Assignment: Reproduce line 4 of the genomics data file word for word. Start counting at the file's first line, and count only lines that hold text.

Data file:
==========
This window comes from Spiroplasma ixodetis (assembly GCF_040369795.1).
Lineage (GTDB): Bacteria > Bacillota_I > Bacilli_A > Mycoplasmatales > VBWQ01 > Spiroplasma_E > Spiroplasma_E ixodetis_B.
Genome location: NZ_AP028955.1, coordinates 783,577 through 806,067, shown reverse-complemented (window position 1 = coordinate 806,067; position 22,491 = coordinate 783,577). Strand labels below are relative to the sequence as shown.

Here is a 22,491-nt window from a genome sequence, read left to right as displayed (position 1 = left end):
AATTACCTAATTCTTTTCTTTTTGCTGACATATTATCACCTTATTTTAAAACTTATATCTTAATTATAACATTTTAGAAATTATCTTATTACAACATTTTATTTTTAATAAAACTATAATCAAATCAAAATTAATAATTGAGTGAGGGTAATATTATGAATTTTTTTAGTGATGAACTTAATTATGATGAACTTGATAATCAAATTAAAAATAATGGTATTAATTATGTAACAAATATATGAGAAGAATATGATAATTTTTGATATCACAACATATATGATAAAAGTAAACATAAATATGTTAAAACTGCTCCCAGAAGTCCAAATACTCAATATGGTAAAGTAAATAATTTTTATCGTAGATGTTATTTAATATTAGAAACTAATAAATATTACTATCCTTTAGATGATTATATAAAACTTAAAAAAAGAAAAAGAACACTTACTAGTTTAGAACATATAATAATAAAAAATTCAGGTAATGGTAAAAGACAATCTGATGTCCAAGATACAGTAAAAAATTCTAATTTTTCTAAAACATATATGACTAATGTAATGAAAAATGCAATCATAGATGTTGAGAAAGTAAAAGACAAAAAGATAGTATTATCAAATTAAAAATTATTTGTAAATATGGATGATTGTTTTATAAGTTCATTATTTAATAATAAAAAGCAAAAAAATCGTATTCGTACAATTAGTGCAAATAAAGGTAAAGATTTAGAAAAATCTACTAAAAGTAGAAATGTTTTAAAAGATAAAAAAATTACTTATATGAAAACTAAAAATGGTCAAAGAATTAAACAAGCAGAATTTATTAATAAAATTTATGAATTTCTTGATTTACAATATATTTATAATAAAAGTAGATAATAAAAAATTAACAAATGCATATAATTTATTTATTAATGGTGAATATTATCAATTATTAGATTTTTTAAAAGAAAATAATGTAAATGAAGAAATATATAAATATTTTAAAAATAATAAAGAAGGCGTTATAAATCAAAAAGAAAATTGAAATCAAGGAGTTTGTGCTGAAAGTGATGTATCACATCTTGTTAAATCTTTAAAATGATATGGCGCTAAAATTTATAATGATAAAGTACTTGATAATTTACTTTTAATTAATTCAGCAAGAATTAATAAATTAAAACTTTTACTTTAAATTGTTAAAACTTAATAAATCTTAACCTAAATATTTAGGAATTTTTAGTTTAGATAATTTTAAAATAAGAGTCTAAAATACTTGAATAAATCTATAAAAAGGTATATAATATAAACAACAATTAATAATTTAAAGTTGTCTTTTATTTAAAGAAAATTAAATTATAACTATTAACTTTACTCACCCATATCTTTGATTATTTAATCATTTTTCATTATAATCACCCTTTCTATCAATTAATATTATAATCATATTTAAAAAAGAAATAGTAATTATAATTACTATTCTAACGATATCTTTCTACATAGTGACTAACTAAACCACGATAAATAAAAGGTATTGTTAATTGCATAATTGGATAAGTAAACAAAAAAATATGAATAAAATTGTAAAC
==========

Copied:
Here is a 22,491-nt window from a genome sequence, read left to right as displayed (position 1 = left end):